• Union Pacific (NYSE:UNP): This industrial railroad has an extensive network of tracks in the western two-thirds of the U.S., with several different routes between the Mississippi River and the Pacific Ocean. Union Pacific ships everything from coal and chemicals to crops and cars.
  • J.B. Hunt Transport Services (NASDAQ:JBHT): With a massive coverage network, this trucking company serves the U.S., Canada, and Mexico. J.B. Hunt's partner network also offers modes of transportation other than trucking, which ensures that customers can transport things in the most efficient way possible.
  • Kirby (NYSE:KEX): This U.S. tank barge operator uses the entire Mississippi River watershed as a conduit for moving goods through the U.S. heartland. Kirby delivers bulk liquids to customers on the West, East, and Gulf coasts, as well as Alaska and Hawaii.

How to evaluate top transportation stocks

To assess the merits of transportation companies, keep the following considerations in mind.

Fixed and operating costs

Transport companies tend to have high fixed costs, which are the costs that remain the same regardless of the quantity of goods or services sold. The best transportation companies keep their fixed costs under strict control.

A transportation company's operating ratio -- its operating costs as a percentage of revenue -- is also important. Operating costs differ from fixed costs because they vary in direct proportion to the quantity of goods or services sold.

Most transportation companies use a lot of energy, so their financial performance is directly linked to the price of crude oil. Whether the company needs jet fuel for planes, diesel fuel for trucks and trains, or a combination of electricity and natural gas to operate industrial equipment, the best transportation companies prioritize maximizing their fuel efficiency.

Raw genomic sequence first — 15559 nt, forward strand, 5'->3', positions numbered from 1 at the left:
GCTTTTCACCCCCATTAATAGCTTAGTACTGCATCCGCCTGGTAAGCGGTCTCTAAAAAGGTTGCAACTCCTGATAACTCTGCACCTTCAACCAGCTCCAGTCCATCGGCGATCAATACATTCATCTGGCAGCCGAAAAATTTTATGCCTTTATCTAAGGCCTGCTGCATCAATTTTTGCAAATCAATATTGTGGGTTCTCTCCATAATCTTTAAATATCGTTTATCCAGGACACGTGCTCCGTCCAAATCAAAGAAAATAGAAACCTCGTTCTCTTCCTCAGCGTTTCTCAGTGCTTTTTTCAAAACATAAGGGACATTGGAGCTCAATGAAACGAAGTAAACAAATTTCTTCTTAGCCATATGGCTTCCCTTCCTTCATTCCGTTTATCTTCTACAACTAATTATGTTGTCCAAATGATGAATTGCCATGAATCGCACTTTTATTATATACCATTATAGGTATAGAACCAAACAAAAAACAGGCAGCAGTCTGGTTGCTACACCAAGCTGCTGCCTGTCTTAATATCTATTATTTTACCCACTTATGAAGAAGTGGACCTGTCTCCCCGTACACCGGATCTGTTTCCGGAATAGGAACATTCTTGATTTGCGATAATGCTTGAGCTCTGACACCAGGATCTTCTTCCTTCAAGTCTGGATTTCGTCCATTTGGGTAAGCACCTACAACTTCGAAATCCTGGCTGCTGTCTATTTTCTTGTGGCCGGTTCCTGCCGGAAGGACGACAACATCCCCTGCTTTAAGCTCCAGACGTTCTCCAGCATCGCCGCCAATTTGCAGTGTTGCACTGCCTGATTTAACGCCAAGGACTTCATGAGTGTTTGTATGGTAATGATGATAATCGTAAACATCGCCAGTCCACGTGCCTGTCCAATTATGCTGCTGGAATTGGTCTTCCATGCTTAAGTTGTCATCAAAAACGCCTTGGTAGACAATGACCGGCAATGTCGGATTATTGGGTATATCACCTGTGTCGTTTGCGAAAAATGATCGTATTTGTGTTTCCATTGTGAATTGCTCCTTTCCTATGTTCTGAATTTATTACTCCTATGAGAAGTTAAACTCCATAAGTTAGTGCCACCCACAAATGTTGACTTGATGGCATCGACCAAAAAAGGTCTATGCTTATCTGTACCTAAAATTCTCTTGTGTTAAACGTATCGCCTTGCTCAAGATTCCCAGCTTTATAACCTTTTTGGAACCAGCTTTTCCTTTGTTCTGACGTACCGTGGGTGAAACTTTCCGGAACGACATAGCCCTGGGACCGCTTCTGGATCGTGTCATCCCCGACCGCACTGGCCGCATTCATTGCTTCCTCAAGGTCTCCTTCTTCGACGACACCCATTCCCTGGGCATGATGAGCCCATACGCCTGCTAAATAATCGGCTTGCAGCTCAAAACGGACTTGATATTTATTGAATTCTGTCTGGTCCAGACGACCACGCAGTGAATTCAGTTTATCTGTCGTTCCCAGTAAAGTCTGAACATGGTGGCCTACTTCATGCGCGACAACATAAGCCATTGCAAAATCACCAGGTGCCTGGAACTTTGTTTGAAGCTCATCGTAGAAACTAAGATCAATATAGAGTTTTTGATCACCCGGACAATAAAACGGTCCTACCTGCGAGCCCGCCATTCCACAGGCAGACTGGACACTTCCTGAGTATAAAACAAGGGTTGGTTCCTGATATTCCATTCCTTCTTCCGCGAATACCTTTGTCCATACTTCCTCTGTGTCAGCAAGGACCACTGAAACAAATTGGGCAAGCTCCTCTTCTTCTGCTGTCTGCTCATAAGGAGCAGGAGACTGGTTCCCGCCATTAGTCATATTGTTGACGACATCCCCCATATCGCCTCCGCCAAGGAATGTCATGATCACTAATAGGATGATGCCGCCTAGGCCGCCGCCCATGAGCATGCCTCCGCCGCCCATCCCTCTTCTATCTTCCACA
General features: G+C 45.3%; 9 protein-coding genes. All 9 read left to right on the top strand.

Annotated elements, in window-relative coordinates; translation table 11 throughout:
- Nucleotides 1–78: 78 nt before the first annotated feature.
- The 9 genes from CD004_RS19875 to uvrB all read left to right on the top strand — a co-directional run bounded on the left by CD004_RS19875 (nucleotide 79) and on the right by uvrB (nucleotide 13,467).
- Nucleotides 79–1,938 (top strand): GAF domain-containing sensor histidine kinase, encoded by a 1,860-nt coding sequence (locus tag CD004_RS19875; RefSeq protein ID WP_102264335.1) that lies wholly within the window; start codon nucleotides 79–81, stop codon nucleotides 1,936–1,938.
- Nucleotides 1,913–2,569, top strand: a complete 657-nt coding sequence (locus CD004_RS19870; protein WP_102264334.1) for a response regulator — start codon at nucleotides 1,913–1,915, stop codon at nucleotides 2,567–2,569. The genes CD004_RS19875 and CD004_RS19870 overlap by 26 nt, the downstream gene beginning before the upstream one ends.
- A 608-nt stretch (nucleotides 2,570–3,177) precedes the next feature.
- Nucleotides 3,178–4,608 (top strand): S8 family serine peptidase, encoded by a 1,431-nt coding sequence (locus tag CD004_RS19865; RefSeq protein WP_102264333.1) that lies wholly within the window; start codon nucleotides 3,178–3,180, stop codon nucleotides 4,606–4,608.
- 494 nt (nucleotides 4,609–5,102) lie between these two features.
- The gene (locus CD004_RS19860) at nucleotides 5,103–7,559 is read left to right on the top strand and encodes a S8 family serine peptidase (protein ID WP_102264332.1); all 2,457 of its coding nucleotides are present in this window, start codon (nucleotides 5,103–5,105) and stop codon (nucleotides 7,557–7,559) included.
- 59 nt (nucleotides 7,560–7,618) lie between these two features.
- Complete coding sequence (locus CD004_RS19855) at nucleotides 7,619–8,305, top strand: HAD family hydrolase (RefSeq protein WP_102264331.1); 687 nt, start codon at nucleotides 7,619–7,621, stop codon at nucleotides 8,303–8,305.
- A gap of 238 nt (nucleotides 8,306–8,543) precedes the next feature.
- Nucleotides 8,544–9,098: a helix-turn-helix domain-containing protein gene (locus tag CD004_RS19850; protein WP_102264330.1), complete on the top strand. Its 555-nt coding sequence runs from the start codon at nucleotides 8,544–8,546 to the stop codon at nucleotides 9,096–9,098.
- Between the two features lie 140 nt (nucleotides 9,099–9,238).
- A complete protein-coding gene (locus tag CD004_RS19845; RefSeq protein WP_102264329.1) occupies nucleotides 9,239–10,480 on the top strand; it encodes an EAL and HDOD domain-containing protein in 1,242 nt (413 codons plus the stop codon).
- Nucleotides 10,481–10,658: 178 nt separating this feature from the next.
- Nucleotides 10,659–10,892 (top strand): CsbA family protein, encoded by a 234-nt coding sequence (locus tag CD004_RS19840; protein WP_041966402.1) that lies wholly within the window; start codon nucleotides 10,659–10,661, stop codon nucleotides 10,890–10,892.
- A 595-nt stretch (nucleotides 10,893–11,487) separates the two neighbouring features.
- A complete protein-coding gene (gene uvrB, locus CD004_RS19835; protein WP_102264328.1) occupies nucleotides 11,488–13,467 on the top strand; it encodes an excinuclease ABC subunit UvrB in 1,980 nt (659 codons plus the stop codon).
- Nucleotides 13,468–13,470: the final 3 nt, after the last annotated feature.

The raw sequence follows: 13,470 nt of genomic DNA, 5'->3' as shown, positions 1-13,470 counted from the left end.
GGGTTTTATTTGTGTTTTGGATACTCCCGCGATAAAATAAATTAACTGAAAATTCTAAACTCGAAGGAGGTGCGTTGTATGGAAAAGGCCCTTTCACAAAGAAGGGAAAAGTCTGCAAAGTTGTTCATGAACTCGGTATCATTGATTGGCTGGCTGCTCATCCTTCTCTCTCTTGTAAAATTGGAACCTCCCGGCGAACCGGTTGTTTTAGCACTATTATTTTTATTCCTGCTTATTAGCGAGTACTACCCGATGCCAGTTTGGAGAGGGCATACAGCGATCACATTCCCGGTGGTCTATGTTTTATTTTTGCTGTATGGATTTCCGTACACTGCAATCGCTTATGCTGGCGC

Indebtedness

With high fixed costs, transportation companies need a lot of money to buy or create needed equipment. Many choose to finance these capital expenditures using long-term debt, but the best transportation companies are careful to keep their debt at manageable levels.

Competitive strength

You can evaluate a company both on a standalone basis and in comparison to its competitors. Competition in the transportation sector can be fierce, with many companies fighting to serve the same customers. Using the U.S. airline industry as an example, carriers such as American Airlines, Southwest Airlines (NYSE:LUV), Delta Air Lines (NYSE:DAL), and JetBlue (NASDAQ:JBLU) are all competing to take you where you want to go.

Related Investing Topics

Are transportation stocks right for you?

When the economy is strong, transportation companies tend to perform well because plenty of people and businesses want to travel and ship things. But travel and shipping demand can fall dramatically during tough economic times, so transportation stocks are best suited to investors who are comfortable with cyclicality.

Transportation stocks provide direct portfolio exposure to the state of the economy and have a reputation for signaling whether good times or bad are ahead.

Lou Whiteman has positions in Delta Air Lines. The Motley Fool has positions in and recommends FedEx. The Motley Fool recommends Delta Air Lines, JetBlue Airways, Southwest Airlines, and Union Pacific. The Motley Fool has a disclosure policy.